Hip fractures owing to osteoporosis are common among elderly, and involve pain, loss of independence, reduced life expectancy, and substantial healthcare costs [16]. In biomechanical terms, the risk for an osteoporotic hip fracture is determined by the combination of factors inherent to the bone quality (e.g. cortical thickness, mineral contents, trabecular bone density and microarchitecture), as well as by the mechanical loading conditions caused due to a fall. Although the macroscopic size and shape of the femur are not changed substantially by osteoporosis, the degradation in quality of an osteopenic bone is expressed in both the cortical and trabecular components. For example, osteopenic bone loss in the femoral head can reach 50% of the normal trabecular bone mass, and 35% of the normal cortical bone mass (through reduction in cortical thickness) [7, 8]. However, the microarchitectural loss of mass, thickness and structural integrity in trabecular bone have been particularly recognized as major risk factors for osteoporotic fractures [9]. Unfortunately, it is unclear how the osteopenic trabecular bone interacts mechanically with the bone cortex under impact loading. In other words, it is unclear to what extent does trabecular bone contribute to impact resistance of whole bones. Accordingly, this study follows the recent work of Passi and Gefen [10] in an attempt to better understand the role of trabecular bone in resisting impact loads applied to whole bones.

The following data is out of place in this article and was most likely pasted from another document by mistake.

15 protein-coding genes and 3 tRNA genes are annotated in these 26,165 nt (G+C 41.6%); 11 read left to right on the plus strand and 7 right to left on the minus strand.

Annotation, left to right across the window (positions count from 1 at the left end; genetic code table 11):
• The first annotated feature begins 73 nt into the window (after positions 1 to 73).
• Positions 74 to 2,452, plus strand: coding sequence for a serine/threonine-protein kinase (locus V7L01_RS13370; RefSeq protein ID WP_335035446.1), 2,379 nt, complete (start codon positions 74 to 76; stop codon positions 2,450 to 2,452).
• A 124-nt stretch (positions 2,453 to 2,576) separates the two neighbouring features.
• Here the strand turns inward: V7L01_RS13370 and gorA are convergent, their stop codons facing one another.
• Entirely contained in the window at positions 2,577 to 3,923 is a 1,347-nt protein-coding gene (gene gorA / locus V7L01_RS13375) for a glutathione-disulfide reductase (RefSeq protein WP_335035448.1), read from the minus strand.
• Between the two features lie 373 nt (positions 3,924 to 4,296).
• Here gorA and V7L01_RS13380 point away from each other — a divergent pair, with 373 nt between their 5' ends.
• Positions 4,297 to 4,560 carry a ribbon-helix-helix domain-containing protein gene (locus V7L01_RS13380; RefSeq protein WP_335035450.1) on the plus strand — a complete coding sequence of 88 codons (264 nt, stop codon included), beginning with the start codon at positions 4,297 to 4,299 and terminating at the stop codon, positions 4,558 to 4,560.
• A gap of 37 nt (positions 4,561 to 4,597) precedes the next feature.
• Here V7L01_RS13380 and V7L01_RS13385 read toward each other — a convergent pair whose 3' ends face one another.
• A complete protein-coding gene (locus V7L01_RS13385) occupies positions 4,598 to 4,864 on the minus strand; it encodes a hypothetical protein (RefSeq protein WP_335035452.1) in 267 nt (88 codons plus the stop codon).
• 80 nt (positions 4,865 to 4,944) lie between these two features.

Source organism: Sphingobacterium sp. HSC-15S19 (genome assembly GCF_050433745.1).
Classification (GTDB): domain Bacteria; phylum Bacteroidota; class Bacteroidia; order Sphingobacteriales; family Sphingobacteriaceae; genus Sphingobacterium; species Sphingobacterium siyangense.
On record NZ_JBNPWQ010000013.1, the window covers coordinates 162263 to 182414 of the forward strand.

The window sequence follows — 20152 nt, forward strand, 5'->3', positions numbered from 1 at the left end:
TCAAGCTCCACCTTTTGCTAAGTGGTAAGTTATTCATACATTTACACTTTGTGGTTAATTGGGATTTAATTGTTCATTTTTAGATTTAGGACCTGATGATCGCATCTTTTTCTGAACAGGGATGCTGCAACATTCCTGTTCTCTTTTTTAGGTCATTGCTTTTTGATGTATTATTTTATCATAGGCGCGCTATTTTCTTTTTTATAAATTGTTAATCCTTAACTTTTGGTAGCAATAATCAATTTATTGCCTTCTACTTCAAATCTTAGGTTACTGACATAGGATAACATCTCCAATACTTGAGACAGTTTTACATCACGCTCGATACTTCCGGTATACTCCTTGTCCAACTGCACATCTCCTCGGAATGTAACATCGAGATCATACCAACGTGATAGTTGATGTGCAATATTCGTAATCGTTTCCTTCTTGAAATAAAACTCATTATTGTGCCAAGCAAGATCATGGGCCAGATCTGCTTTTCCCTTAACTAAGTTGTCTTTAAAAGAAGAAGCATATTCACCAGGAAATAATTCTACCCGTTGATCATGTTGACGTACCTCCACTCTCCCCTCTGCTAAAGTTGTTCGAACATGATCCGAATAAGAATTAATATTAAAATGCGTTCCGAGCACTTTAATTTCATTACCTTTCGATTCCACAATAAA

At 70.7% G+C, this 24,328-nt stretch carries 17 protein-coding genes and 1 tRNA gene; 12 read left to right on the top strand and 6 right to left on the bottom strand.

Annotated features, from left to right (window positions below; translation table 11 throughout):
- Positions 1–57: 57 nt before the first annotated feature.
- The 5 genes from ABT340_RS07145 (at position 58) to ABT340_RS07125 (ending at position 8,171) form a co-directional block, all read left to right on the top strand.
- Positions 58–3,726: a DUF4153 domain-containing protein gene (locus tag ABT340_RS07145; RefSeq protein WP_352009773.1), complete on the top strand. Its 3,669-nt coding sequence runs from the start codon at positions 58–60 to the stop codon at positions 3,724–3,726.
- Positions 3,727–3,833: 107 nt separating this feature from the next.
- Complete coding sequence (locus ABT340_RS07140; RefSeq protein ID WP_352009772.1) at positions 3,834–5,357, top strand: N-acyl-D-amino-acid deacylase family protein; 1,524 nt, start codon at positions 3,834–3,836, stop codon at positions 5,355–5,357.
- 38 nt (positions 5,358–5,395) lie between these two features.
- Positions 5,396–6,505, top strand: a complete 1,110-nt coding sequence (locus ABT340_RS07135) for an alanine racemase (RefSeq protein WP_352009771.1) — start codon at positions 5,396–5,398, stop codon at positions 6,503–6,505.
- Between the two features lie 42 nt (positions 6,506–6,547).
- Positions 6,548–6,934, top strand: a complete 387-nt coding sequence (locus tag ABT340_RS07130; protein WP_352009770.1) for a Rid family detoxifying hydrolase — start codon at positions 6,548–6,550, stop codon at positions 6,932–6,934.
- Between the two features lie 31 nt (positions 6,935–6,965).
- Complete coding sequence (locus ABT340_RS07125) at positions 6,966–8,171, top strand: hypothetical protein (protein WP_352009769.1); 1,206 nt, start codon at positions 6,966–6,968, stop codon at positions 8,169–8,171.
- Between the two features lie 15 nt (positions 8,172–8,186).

In our previous paper [10], we showed a statistically significant correlation between loss of trabecular bone mass and a decreasing energy that is required to fracture a chicken femur model. In the present study, we extended that previous work and compared cortical strain rates during impact in chicken femora with increasing levels of trabecular bone loss, by instrumenting the bone test specimens with strain gauges. Considering that trabecular bone may act as a scaffold to support and constrain the bone cortex from the inside during impact, we hypothesize that the failure pattern of an osteoporotic bone differs from that of a normal bone, and that this manifests in cortical strain rates during impact, which, in turn, also depend on the mass and integrity of core trabecular bone.